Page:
Will Hyun-Jin Ryu Regain All-Star Form in Time for Playoffs?

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Despite having one of the most prolific offenses in baseball, the postseason success of the Dodgers this year may ultimately fall on the shoulders of the starting rotation.

Some will argue that the bullpen is the most integral part, but if the starting pitchers can consistently go seven-deep throughout the playoffs, it keeps the relief crew out of the game, thus making the contest much easier to manage and control for skipper Dave Roberts.

On Friday night, ace Clayton Kershaw proved that he still has what it takes to go deep into games. Against one of the most productive offenses in the National League, Kersh nearly went a full seven innings. His final line was 6-1/3 innings pitched with just two earned runs surrendered on four hits and three walks while striking out five. It wasn’t exactly Cy Young material, but the way CK blended his pitch selection and varied his velocity mostly left the Mets stymied.

On Saturday night, Hyun-Jin Ryu gets his opportunity to show the baseball world if he’s up to the same challenge. Specifically, Ryu is looking to reverse a trend that has seen him go from early-season Cy Young favorite to just another lefty with mediocre stuff.

At the halfway mark of the season, Ryu didn’t just earn his way onto his first-ever All-Star squad, he was also selected to make the start. At that point in time, in 17 starts, he had a 10-2 record with a 1.73 ERA with 99 strikeouts over an even 109 innings of work. That’s an average of 6-1/2 effective innings per start—something the Dodgers would be delighted to see from the southpaw in the 2019 playoffs.

Ryu was still productive for a short time after the All-Star break. One of those games came at the dreaded Coors Field, where he held the Rockies scoreless on just three hits and a walk over six full innings of work.

When Ryu went on the injured list at the beginning of August with a sore neck, his ERA was still sitting at a stellar 1.53.

Whether the injury was bonafide or just an attempt by management to provide him some rest, Ryu came back with a vengeance against the Diamondbacks on August 11, throwing seven scoreless innings and scattering just five hits in the Dodgers’ 9-3 victory.

However, it was at that point the wheels began to fall off.

In his four starts after the win against the Snakes, Ryu failed to make it into the sixth inning each time. He was bludgeoned in back-to-back games against the Yankees and Arizona on August 23 and August 29, getting tuned up for a combined 14 runs on 14 hits—three of which were long balls.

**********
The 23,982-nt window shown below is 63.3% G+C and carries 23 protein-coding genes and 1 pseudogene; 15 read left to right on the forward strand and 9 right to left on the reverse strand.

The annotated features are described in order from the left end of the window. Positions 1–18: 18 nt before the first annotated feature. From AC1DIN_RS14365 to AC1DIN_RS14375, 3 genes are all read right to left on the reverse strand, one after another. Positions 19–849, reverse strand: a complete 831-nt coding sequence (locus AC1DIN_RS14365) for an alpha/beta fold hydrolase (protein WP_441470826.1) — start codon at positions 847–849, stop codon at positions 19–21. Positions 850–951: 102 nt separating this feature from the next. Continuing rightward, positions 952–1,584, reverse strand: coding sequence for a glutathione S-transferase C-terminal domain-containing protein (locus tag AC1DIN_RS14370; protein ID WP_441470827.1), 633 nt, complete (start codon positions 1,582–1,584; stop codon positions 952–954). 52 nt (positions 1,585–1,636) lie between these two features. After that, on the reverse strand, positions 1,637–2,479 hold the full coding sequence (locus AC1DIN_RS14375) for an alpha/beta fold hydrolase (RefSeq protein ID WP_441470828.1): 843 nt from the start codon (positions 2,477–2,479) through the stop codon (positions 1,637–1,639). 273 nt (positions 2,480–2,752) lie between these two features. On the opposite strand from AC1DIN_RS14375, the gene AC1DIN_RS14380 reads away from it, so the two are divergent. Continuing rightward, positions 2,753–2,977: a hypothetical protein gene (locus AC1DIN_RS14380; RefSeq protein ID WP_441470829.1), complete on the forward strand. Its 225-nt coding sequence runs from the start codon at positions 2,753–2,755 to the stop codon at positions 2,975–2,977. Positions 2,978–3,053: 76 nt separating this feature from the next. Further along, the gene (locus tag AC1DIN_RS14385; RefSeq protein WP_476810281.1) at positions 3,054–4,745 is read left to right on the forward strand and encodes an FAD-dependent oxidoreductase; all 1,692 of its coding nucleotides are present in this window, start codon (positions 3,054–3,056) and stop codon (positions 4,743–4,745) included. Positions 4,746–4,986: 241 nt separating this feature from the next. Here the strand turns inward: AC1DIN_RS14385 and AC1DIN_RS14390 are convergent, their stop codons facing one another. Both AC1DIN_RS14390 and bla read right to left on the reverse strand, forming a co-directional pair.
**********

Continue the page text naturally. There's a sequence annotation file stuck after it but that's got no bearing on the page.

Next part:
Over those four games, Ryu had an 0-3 record with a whopping 9.95 ERA, surrendering 21 earned runs on 31 hits over just 19 innings. During that same time frame, he also issued seven walks, something that is uncharacteristically rare for the lefty.

“To be completely honest, this year has been really good in terms of conditioning and my health,” Ryu said through his interpreter a few weeks ago. “Just by the feel of things, I feel really good.”

Most of the pundits around the league chalk up his recent performances to poor command. That would explain the high number of walks and his propensity to leave so many balls hanging across the heart of the plate.

With 13 games remaining on the regular-season schedule, that probably means three more starts for Ryu, including Saturday’s middle game in New York. His final start will conceivably be a quick tune-up of just a few innings as a precursor to the NLDS.

That doesn’t give him much time to straighten things out.

For the sake of the Dodgers on their quest to capture their first World Championship in more than 30 years, hopefully he does.

 

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6 thoughts on “Will Hyun-Jin Ryu Regain All-Star Form in Time for Playoffs?

    1. I think this team is on cruise control. With the possible exception of a bullpen spot I believe the playoff roster may be set. And they are showing no apparent anxiety about losing home field. The rest of the season is about staying loose and going into the postseason healthy.

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    1. Got that right Rich. 16 in scoring position. That’s good. Only 3 runs. That’s bad. 13 Ks. Bad. 21 LOB. Terrible.

      Bat on ball. Clutch hitting. Get used to doing it now because in 2 weeks performances like this will get you beat.

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